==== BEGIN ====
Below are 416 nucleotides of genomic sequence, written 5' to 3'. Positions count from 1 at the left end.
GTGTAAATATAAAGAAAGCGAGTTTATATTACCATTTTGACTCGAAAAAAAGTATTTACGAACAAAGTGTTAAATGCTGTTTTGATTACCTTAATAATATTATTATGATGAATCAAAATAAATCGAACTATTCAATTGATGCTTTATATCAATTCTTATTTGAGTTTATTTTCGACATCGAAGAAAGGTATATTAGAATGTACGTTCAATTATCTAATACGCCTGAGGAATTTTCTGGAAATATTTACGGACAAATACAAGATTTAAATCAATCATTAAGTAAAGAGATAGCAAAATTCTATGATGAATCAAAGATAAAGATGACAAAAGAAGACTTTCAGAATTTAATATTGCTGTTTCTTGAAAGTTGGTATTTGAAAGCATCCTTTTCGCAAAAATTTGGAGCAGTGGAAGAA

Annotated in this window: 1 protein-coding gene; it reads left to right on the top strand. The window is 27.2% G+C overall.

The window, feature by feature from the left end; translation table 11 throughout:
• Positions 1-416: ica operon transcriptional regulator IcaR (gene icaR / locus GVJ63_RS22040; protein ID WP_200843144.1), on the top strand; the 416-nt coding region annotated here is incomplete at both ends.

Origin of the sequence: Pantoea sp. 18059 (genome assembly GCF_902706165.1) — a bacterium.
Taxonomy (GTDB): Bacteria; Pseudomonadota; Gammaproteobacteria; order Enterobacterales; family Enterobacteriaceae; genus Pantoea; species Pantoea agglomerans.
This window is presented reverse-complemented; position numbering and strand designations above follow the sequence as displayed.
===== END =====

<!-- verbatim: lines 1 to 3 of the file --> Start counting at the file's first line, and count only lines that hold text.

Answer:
Below are 416 nucleotides of genomic sequence, written 5' to 3'. Positions count from 1 at the left end.
GTGTAAATATAAAGAAAGCGAGTTTATATTACCATTTTGACTCGAAAAAAAGTATTTACGAACAAAGTGTTAAATGCTGTTTTGATTACCTTAATAATATTATTATGATGAATCAAAATAAATCGAACTATTCAATTGATGCTTTATATCAATTCTTATTTGAGTTTATTTTCGACATCGAAGAAAGGTATATTAGAATGTACGTTCAATTATCTAATACGCCTGAGGAATTTTCTGGAAATATTTACGGACAAATACAAGATTTAAATCAATCATTAAGTAAAGAGATAGCAAAATTCTATGATGAATCAAAGATAAAGATGACAAAAGAAGACTTTCAGAATTTAATATTGCTGTTTCTTGAAAGTTGGTATTTGAAAGCATCCTTTTCGCAAAAATTTGGAGCAGTGGAAGAA

Annotated in this window: 1 protein-coding gene; it reads left to right on the top strand. The window is 27.2% G+C overall.